Some schools are choosing to teach a new type of social studies class. Normally students aren’t very excited about social studies and feel it’s just a bunch of memorizing dates and famous historical faces.
Superintendent Sheldon Berman said the district has provided training and textbooks for teachers who want to use an internationally known social studies curriculum called Facing History and Ourselves.
The point of the curriculum, Berman said, is for students to examine how and why injustices and human rights abuses happen throughout history and how democracies can crumble to totalitarian regimes — such as in Nazi Germany — when people don’t speak up.
“Young people get very engaged in social and ethical questions,” Berman said of the curriculum. “Students are asking profound questions like, ‘Why do things like (the Holocaust) happen in our world?’ The goal is to have young people become more engaged and see themselves as responsible citizens.”
Teachers, administrators and two Eugene School Board members will attend a workshop today at the University of Oregon Knight Law Center to help educators learn how to incorporate lessons about genocide and mass killings into their classrooms.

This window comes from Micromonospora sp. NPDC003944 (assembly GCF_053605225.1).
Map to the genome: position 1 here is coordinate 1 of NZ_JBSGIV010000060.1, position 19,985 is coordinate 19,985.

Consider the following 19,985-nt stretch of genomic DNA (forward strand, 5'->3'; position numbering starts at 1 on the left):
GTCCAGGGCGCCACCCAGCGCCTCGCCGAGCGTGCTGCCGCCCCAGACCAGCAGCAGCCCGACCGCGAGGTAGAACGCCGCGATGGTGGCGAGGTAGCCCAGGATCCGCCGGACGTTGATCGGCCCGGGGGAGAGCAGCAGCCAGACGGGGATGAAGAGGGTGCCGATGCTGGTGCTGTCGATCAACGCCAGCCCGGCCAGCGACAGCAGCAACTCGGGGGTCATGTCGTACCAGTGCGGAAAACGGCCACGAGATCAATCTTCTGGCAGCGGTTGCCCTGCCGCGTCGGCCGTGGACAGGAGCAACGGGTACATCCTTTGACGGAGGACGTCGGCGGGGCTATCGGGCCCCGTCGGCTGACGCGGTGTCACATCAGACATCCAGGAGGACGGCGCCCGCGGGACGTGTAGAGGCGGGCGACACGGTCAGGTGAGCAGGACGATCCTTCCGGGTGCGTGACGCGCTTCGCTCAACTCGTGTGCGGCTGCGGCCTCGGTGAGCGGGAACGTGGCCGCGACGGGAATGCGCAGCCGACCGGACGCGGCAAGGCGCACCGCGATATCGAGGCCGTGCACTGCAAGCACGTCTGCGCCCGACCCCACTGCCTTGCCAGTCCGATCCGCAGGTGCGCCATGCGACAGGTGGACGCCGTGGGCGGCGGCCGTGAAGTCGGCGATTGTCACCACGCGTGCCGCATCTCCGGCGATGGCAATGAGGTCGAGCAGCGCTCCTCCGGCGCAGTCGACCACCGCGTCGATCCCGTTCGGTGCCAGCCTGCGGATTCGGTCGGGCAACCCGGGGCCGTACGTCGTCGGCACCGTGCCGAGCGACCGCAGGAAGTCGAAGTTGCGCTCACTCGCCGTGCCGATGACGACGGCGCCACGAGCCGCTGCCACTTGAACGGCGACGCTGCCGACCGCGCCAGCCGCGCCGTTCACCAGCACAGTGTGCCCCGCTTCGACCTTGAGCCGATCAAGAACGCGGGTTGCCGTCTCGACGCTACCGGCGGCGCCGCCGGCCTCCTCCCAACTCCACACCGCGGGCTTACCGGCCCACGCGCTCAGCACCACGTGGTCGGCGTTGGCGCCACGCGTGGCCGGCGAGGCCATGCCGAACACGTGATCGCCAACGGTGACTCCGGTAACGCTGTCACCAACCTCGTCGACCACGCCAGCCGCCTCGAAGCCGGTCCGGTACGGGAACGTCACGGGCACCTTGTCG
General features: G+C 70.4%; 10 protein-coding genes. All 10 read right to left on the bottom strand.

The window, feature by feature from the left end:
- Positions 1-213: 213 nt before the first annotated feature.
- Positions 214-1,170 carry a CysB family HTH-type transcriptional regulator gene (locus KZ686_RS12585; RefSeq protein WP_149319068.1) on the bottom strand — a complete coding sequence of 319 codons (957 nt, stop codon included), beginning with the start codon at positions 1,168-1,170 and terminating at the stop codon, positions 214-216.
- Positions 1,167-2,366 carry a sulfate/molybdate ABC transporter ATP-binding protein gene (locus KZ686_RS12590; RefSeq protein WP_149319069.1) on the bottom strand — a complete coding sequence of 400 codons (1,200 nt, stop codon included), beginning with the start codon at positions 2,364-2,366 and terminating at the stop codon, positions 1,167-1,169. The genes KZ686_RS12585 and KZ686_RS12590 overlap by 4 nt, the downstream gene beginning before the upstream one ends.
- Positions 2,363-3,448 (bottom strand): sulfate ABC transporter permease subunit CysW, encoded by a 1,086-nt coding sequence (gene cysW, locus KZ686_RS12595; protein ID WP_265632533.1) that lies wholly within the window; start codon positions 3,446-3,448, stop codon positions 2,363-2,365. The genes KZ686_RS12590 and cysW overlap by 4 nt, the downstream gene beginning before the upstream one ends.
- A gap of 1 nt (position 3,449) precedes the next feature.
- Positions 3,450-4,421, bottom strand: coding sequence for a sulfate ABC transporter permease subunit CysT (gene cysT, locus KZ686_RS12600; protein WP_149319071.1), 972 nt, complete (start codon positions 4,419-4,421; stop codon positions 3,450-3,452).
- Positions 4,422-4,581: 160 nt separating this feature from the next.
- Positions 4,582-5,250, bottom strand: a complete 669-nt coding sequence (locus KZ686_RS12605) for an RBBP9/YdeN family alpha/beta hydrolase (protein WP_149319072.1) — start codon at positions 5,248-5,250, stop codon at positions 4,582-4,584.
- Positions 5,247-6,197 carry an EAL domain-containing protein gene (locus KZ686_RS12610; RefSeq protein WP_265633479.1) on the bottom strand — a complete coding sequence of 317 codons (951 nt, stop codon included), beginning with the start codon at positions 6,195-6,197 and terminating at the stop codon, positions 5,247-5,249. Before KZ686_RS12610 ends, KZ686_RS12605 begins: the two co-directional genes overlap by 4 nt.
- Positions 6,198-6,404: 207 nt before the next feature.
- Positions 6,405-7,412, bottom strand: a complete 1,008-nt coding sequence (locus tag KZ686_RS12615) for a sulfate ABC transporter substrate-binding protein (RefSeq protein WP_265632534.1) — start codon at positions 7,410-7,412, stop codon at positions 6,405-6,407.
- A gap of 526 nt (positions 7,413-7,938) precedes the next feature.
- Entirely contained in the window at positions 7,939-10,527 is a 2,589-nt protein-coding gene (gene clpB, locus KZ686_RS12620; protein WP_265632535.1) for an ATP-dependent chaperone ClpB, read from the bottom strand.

The workshop will feature Hugo Slim, an internationally known humanitarian ethics expert from the University of Oxford in England.
Slim will talk about ways to teach students about why genocide or mass killings happen, and what people can do to prevent future atrocities, said Laura Johnson, project coordinator for the UO’s Savage Committee for International Relations & Peace.
Slim also will give a public talk on human rights and humanitarian aid at the Knight Law School on Wednesday.
Berman said the district will use today’s workshop to build on its new social studies curriculum.
The Massachusetts-based nonprofit Facing History and Ourselves was founded in 1976 and is used by more than 31,600 educators in classrooms around the world to examine racism, prejudice and anti-Semitism.